|Disc speed||600 RPM|
|Processor speed||14.28 MHz|
|Resolutions||262,000 colours in all resolutions|
|Full screen 25 fps.VHS quality vision|
and CD quality stereo sound
Each module includes a suite of test items, some of which follow conventional multiple choice practice. A more interesting group are those that require visual identification of failure characteristics and have the underlying objective of developing the student's diagnostic skills and methods.
Of course any engineering unit must contain numerical problems. On being presented with these problems the student has the option of requesting; the answer to the problem, the strategy for solving the problem, or the worked solution to the problem. The strategy option is intended to develop the student's approach to problem solving. All of the tests and problems are drawn randomly from a bank of data or resources that is sufficiently large to ensure a high probability of different test material every time the student accesses the test.
The instructional content includes an expert system that on the one hand can be used directly to solve fatigue problems, and on the other, gives the student the ability to economically explore the consequences of changes to the geometry or the material etc. of a component.
The presentation of material follows conventional interactive multimedia practice, that is, it comprises computer graphics, animations, still photos, video clips and audio narration. Generally on this CD graphs are plotted in real time from either stored data or from data that has been generated during the course of a problem.
The conventional external study notes are also on the CD disc in text format. This allows the student to take a hard copy of the whole or any part of the module when the CD32 is connected to a printer.
|Assets - Visual|
|Authoring and design checking||35||$1050.00|
|Test driving -|
|Pressing of master CD||$27.00|
A major component of this stage of the project has been the writing of the authoring and player software capable of performing these special functions. The time taken for these tasks has not been included in the above costs for a typical module as this is developmental work which will support not only the 10 modules in Design of Machine Elements, but most other Units for the Bachelor of Engineering course.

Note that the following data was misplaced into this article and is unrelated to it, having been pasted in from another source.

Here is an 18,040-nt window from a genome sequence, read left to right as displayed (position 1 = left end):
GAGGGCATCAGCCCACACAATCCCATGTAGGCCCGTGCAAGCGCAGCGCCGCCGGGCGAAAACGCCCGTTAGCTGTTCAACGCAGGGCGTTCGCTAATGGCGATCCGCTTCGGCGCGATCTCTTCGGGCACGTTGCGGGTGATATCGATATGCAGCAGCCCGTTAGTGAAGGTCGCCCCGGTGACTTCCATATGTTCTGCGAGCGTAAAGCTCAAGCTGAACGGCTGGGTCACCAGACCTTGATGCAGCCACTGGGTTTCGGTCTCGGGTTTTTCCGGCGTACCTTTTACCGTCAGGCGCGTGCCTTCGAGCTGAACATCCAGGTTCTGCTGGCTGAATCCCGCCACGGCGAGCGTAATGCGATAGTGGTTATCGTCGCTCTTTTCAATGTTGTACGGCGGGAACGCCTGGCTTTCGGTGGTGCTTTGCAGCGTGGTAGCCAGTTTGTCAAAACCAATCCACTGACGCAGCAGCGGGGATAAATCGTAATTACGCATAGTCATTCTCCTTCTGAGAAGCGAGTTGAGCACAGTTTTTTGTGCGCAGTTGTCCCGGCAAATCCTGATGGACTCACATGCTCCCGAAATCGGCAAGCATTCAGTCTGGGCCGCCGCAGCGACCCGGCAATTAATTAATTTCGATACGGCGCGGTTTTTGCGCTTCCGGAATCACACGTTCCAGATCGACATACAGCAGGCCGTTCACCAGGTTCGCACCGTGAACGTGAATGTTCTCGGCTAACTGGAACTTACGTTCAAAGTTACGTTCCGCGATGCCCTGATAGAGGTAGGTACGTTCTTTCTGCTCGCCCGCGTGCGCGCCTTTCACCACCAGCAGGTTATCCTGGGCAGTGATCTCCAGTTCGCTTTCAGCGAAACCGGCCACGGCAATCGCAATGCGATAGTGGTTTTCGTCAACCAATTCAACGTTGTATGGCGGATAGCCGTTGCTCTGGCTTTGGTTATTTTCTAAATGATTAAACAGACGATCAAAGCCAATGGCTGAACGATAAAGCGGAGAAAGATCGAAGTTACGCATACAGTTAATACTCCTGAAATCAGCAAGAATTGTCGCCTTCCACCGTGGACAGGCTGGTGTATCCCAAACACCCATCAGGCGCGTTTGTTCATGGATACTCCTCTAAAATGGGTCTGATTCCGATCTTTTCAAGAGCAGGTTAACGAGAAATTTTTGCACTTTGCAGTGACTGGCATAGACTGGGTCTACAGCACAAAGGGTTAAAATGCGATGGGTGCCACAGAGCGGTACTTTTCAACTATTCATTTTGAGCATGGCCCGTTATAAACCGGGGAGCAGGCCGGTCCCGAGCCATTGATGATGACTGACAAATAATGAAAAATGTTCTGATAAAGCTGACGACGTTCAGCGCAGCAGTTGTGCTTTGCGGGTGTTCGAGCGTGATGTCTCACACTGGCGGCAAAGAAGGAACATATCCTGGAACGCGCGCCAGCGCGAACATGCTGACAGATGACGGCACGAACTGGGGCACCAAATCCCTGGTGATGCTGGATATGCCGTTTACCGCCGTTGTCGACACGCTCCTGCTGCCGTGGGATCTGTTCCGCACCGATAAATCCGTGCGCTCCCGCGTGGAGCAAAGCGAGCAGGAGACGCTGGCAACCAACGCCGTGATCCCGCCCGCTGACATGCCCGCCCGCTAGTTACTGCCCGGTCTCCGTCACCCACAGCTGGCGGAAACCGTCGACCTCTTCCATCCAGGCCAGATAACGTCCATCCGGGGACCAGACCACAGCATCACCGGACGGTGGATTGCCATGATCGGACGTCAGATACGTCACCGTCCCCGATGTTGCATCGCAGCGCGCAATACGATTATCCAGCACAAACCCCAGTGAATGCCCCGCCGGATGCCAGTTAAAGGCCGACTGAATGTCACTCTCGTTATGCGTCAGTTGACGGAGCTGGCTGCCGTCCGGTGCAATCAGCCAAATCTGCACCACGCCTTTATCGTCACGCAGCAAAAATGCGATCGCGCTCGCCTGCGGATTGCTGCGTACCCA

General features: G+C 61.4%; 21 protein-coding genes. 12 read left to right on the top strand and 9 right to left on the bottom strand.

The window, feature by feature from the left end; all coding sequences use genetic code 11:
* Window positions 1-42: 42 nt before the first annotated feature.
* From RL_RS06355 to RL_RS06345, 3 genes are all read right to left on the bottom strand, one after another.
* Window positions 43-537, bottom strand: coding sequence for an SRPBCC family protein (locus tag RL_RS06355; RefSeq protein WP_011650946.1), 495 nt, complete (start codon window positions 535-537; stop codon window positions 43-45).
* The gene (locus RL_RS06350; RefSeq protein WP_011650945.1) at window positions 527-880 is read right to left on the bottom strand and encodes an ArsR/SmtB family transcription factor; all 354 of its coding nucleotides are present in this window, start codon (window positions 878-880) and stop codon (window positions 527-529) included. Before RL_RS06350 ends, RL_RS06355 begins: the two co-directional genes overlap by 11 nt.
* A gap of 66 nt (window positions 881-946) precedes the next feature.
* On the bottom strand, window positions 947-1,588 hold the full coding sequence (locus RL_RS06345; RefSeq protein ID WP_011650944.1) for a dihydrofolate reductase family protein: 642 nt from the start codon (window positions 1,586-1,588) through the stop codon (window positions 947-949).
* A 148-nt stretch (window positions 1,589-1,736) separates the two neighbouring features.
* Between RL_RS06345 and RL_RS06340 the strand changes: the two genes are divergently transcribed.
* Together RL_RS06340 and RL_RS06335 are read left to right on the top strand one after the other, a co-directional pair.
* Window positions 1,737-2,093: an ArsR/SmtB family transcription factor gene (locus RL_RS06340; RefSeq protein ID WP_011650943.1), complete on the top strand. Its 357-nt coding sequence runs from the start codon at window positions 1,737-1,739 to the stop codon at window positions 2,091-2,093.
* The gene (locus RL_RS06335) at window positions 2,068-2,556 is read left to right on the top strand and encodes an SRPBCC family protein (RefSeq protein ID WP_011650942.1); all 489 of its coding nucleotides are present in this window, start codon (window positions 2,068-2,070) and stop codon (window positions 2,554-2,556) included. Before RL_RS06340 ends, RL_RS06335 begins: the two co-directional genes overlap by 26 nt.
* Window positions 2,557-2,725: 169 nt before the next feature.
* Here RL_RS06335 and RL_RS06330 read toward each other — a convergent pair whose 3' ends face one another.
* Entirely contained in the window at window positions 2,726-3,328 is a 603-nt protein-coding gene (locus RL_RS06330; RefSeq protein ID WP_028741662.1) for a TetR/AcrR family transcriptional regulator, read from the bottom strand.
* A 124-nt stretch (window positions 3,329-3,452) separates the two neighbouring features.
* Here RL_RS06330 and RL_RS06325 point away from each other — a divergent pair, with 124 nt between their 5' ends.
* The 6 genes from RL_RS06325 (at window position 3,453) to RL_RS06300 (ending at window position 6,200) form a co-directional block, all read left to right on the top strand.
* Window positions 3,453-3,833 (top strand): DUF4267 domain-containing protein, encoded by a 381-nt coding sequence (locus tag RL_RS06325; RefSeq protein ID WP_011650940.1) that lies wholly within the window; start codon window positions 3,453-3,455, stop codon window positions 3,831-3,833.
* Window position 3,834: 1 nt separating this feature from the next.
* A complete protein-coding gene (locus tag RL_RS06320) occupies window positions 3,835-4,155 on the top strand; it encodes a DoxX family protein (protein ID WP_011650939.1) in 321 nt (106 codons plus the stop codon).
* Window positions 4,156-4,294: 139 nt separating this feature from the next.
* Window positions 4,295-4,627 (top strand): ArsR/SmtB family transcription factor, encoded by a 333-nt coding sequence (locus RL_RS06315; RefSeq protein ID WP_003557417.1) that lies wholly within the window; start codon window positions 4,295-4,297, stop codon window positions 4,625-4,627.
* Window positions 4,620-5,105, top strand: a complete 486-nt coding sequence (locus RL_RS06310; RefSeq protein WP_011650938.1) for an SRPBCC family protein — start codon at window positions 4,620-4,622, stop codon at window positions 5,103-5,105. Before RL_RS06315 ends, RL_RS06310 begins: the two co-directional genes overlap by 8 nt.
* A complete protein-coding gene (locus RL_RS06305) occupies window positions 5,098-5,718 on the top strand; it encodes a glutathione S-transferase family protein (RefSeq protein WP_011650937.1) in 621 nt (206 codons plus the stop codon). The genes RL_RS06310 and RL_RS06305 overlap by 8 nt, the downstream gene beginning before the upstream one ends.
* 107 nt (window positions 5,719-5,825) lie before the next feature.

This was achieved using a master copy of the script made up of frame proforma sheets, with a unique frame identification number, on which was recorded what was to appear on the screen, the accompanying audio narration, the type of visual, such as graphic, photograph, video clip, pathway linkages, control buttons available, and hot spots. When any item was updated it was flagged using postit notes and the script writer was responsible for conveying the information to the graphic artist and the programmers.
The content map was a most vital element as it visually identified ever frame in the module and formed a flow diagram showing the relationship between each frame, the location of test and problem activities and the points were student pathway control access was available. The content map also guided the authoring programmer when designing the file system and compiling the presentation.
The asset checklist showed every frame in a module and the type of asset used on that frame. The progress of asset development could be referenced from this list and changes could also be recorded and tracked.